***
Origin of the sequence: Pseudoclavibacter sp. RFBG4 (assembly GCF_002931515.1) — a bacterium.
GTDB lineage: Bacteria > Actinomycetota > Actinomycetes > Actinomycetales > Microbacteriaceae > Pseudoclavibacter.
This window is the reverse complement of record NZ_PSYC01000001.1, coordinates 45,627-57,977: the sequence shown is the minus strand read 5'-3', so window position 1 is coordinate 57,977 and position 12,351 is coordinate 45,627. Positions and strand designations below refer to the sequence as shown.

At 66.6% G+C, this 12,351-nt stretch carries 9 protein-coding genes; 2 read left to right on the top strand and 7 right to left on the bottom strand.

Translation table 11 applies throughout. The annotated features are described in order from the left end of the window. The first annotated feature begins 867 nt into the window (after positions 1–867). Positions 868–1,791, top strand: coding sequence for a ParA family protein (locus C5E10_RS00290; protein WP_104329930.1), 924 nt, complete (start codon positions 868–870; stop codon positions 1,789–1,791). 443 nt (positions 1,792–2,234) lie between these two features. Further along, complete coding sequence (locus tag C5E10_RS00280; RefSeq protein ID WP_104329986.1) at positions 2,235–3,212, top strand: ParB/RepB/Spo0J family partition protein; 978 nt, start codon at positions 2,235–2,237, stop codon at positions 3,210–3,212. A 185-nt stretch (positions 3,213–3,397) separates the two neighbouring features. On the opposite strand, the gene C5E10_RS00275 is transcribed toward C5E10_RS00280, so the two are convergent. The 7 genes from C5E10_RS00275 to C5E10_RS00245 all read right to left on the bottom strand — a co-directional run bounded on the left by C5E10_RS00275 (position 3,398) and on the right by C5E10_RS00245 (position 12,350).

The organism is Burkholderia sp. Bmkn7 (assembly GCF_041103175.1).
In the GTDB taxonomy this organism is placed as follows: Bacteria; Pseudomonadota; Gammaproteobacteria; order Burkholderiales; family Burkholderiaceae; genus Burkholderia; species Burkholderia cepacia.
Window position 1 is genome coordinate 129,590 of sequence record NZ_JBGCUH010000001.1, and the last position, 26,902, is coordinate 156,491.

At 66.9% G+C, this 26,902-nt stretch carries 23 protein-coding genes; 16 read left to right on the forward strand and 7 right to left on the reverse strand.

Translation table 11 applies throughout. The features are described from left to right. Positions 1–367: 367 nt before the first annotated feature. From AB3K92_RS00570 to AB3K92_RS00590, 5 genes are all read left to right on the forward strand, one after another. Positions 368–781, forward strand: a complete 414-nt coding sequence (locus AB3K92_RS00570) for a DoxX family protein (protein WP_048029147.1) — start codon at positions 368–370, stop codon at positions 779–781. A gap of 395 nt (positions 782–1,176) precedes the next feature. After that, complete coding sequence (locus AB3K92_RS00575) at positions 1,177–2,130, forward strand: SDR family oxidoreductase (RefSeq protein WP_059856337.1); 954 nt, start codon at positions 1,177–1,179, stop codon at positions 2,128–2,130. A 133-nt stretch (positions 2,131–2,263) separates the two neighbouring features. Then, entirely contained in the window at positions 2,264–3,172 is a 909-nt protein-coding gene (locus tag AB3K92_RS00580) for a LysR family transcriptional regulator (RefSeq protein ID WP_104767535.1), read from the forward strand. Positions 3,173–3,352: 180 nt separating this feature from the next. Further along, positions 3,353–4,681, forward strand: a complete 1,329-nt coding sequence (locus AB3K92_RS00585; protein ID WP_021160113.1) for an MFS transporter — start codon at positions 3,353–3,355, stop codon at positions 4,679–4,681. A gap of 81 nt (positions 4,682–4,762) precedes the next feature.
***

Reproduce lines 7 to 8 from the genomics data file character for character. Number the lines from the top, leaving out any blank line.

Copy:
In the GTDB taxonomy this organism is placed as follows: Bacteria; Pseudomonadota; Gammaproteobacteria; order Burkholderiales; family Burkholderiaceae; genus Burkholderia; species Burkholderia cepacia.
Window position 1 is genome coordinate 129,590 of sequence record NZ_JBGCUH010000001.1, and the last position, 26,902, is coordinate 156,491.